Face the Nation transcripts May 19, 2013: Pfeiffer, Cornyn, Chaffetz & Pruitt

Open: This is Face the Nation, May 19
The latest on the Benghazi, IRS and AP leak investigations with White House senior advisor Dan Pfeiffer, Sen. John Cornyn, R-Texas, Rep. Jason Chaffetz, R-Utah, and Associated Press President and CEO Gary Pruitt. Then a roundtable discussion on all of that and more with the New York Times' David Sanger, POLITICO's Lois Romano, The Washington Post's Dan Balz and CBS News Political Director John Dickerson.

(CBS News) Below is a transcript of "Face the Nation" on May 19, 2013, hosted by CBS News' Bob Schieffer. Guests include: White House Senior Advisor Dan Pfeiffer, Sen. John Cornyn, R-Texas, Rep. Jason Chaffetz, R-Utah, and Associated Press President and CEO Gary Pruitt. Plus, a panel with New York Times' David Sanger, POLITICO's Lois Romano, The Washington Post's Dan Balz and CBS News Political Director John Dickerson.

BOB SCHIEFFER: And, good morning again. Dan Pfeiffer is a senior advisor to President Obama. We welcome you, Sir, to the broadcast. So the White House is involved in all of these controversies all of a sudden, but yesterday, the White House leaks the story to The New York Times, it says the White House chief of staff, Denis McDonough, has told his staff not to spend anymore than ten percent of their time on these issues. Does that mean you don't take any of this seriously?

DAN PFEIFFER (White House Senior Advisor): Oh, no, absolutely not. You know, there are some very serious issues here, in particularly, the IRS where there was inexcusable conduct that needs to be fixed and that's going to happen. The point that-- that our chief of staff is making is that this is the Republican playbook here, we just try-- and they don't have a positive agenda, try to drag Washington into a swamp of partisan fishing expeditions, trumped up hearings and false allegations. We are not going to let that distract us and the President from actually doing the people's work and fighting for the middle class.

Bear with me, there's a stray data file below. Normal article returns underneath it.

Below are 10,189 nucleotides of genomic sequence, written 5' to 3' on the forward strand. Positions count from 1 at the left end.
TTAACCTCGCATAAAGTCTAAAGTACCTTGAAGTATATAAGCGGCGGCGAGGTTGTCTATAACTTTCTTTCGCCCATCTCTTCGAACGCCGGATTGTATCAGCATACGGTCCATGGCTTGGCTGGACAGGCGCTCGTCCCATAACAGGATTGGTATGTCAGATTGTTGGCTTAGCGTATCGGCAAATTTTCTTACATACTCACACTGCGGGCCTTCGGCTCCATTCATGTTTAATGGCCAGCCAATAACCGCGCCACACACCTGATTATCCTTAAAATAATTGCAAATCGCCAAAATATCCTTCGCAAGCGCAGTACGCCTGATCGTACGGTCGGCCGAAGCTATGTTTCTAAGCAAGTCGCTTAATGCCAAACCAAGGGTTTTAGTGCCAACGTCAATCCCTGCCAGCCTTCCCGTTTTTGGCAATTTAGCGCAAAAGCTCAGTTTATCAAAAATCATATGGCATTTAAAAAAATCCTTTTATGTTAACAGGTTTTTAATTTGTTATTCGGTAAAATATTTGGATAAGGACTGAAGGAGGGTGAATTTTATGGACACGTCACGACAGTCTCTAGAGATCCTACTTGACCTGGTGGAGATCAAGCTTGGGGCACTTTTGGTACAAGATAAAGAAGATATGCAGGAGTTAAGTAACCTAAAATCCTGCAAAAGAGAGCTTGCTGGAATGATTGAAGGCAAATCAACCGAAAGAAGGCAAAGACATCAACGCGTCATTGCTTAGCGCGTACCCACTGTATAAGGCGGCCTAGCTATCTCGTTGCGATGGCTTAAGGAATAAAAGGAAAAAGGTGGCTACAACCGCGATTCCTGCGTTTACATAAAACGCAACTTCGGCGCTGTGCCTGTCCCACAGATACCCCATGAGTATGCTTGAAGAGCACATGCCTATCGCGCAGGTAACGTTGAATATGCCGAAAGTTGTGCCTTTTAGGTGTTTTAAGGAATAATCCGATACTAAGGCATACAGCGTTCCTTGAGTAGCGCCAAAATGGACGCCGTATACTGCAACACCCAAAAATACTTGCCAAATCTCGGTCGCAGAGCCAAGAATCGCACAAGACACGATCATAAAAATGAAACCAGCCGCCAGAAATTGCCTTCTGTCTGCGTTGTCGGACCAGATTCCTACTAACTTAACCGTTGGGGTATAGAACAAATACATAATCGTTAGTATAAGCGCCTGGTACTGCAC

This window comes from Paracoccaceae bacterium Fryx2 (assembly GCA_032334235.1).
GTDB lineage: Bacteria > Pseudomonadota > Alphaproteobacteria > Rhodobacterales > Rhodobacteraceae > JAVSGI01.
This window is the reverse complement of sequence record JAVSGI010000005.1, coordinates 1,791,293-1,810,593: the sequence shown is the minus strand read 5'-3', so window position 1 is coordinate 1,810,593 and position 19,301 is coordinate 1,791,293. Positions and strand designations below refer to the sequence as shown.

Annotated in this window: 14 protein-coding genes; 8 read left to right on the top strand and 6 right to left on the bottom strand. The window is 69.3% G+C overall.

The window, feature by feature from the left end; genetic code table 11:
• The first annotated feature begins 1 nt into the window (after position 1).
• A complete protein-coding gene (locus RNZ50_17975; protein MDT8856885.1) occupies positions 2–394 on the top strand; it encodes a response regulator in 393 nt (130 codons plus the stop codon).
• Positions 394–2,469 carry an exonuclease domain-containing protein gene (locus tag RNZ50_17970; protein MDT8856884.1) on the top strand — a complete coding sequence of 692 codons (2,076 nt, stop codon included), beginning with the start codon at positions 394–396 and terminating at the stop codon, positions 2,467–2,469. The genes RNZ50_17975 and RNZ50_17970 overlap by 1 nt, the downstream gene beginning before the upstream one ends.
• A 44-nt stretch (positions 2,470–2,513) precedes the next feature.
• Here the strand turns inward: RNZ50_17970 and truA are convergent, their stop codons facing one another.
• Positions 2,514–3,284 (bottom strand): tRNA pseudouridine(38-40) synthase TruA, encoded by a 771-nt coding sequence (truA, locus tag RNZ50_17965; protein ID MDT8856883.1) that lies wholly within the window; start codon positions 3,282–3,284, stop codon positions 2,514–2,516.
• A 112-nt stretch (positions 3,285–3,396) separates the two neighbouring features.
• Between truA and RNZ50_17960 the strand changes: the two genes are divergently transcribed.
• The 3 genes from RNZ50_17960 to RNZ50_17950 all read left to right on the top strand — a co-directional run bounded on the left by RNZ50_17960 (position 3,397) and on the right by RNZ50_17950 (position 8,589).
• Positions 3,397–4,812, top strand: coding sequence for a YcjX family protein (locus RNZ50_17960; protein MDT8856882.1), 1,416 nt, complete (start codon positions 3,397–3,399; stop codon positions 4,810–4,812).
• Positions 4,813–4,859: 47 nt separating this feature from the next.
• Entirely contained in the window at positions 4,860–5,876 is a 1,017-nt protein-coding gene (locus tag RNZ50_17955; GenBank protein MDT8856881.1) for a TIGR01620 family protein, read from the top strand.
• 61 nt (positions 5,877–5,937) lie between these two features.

BOB SCHIEFFER: You know, I-- I don't want to compare this in anyway to Watergate. I do not think this is Watergate by any stretch. But you weren't born then, I would guess, but I have to tell you that is exactly the approach that the Nixon administration took. They said these are all second-rate things. We don't have time for this. We have to devote our time to the people's business. You are taking exactly the same line that they did.

DAN PFEIFFER: No, I-- I-- as you were correct, I was not born then, but I want to be very clear, the-- what happened at the IRS is-- was inexcusable, and we have to do something about it. And so the President has appointed an acting commissioner, who is a career public servant, who served Presidents of both parties, who is going to do a top-down review. We have got to make sure this never happens again. It was an incredible breach of the public's trust and we have to repair that breach. No question about that.